43 F3d 1483 Housley v. Boone

43 F.3d 1483

Jim HOUSLEY, Petitioner-Appellant,
Bobby BOONE, Warden; Attorney General of the State of
Oklahoma, Respondents-Appellees.

No. 94-6026.

United States Court of Appeals,

Tenth Circuit.

Dec. 14, 1994.

NOTICE: Although citation of unpublished opinions remains unfavored, unpublished opinions may now be cited if the opinion has persuasive value on a material issue, and a copy is attached to the citing document or, if cited in oral argument, copies are furnished to the Court and all parties. See General Order of November 29, 1993, suspending 10th Cir. Rule 36.3 until December 31, 1995, or further order.

Before TACHA, BRORBY, and EBEL, Circuit Judges.


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After examining the briefs and appellate record, this panel has determined unanimously that oral argument would not materially assist the determination of this appeal. See Fed. R.App. P. 34(a); 10th Cir. R. 34.1.9. Therefore, the case is ordered submitted without oral argument.


Petitioner-Appellant Housley appeals the dismissal of his petition for writ of habeas corpus. Housley filed a petition for writ of habeas corpus under 28 U.S.C. 2254 in the United States District Court for the Eastern District of Oklahoma challenging his criminal conviction by an Oklahoma state court for drug trafficking, withholding stolen property, and unlawful possession of paraphernalia.2 The district court subsequently transferred Housley's action when the court became aware that the challenged conviction was located within the territorial jurisdiction of the Western District of Oklahoma.


Once transferred, the Western District of Oklahoma dismissed Housley's action based on a magistrate's findings and recommendation. In particular, the court ruled that Housley's petition should be dismissed for failure to exhaust state remedies or, in the alternative, for failure to comply with procedural requirements that had been previously imposed on Housley's ability to file in forma pauperis actions. We affirm the district court's ruling based on Housley's failure to follow the filing requirements. Accordingly, we do not reach the exhaustion issue or the merits of Housley's claims.


The Western District of Oklahoma imposed special restrictions on Housley's ability to file future actions in that district in June 1992 because the court found that Housley had abused the judicial process and filed frivolous and repetitive actions. Housley v. State of Oklahoma, CIV-92-785-B (W.D. Okla. June 4, 1992). In particular, the court required Housley to show that his claims were well grounded and not the subject of previous or concurrent actions before Housley would be granted leave to file in forma pauperis in any future suits. The Supreme Court has held that abuses of the in forma pauperis privilege may justify the denial of in forma pauperis status in future filings. In re Sindram, 498 U.S. 177, 180 (1991).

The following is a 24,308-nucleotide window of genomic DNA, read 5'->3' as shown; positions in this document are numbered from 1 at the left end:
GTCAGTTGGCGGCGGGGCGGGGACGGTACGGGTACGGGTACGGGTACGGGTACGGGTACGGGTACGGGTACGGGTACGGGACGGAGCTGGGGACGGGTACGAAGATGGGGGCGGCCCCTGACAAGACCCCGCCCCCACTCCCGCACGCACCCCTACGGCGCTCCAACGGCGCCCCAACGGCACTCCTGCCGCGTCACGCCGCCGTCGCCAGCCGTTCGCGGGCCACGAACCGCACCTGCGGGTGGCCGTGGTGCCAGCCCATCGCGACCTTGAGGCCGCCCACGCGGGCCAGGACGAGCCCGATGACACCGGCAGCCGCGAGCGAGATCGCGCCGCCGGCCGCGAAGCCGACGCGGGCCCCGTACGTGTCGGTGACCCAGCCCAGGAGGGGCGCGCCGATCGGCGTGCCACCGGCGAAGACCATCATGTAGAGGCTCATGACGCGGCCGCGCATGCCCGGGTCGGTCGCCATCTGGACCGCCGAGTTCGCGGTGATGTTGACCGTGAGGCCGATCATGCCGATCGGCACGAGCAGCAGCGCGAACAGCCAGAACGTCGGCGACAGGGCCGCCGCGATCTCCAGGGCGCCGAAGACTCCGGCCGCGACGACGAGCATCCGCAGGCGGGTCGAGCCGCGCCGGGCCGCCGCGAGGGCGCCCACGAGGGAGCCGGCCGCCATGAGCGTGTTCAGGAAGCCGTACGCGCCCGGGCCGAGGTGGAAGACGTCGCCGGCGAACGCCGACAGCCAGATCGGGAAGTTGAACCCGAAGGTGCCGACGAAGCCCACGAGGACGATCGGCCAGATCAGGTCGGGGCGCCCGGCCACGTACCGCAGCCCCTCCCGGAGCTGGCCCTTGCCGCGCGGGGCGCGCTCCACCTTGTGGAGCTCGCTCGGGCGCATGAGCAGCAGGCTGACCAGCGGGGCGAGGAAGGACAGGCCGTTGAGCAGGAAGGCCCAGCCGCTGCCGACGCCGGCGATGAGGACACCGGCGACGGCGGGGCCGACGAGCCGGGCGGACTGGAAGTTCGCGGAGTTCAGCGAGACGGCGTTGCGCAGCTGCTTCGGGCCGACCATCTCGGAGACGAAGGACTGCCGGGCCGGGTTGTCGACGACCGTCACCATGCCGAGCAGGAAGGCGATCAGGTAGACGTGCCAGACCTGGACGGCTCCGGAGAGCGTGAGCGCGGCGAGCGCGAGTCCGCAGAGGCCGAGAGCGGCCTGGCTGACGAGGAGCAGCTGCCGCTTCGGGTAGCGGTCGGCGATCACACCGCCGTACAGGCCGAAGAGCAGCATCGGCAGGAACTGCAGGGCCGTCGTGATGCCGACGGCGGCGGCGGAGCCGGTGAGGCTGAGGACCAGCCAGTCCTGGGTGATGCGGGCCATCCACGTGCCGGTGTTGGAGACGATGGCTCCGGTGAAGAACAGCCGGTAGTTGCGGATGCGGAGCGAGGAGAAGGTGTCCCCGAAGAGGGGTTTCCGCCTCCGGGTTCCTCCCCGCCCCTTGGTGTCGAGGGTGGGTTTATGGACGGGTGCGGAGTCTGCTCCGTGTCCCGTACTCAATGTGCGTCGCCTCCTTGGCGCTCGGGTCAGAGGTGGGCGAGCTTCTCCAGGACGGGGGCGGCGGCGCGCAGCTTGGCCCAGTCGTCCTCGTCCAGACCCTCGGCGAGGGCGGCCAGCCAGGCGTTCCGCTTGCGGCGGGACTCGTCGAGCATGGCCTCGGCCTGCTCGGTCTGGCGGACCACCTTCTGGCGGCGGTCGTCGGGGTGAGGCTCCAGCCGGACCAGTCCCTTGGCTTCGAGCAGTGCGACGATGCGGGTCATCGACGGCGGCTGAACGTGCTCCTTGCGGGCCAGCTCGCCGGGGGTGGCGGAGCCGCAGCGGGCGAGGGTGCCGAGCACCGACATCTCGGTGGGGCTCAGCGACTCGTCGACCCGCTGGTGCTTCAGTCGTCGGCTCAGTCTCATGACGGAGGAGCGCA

In the present action, Housley did not follow these special filing requirements. The Eastern District of Oklahoma, where Housley originally filed his habeas petition, granted Housley's motion for leave to file in forma pauperis before it became aware that the case properly belonged in the Western District of Oklahoma and transferred the case.3 However, the Eastern District's actions do not preclude the Western District from dismissing the petition for failure to follow filing requirements. Housley was required to follow the valid restrictions imposed by the jurisdiction in which his action properly should have been filed. Housley has neither challenged the transfer nor the court's conclusion that he did not follow the imposed filing requirements. Accordingly, we conclude that dismissal was appropriate for failure to follow the filing requirements.


The district court's ruling is AFFIRMED. The mandate shall issue forthwith.


This order and judgment is not binding precedent, except under the doctrines of law of the case, res judicata, and collateral estoppel. The court generally disfavors the citation of orders and judgments; nevertheless, an order and judgment may be cited under the terms and conditions of the court's General Order filed November 29, 1993. 151 F.R.D. 470

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Housley claims that his conviction and sentence are invalid because: (1) he was denied his constitutional right to appointed attorney for the trial; and (2) the statute under which he was convicted unconstitutionally prohibited him from receiving good time credits. Housley also challenged his conviction initially because he claimed he was denied an attorney for appeal, but Housley concedes that this claim has become moot


Housley's petition should have been filed in the Western District of Oklahoma because that is where the challenged conviction occurred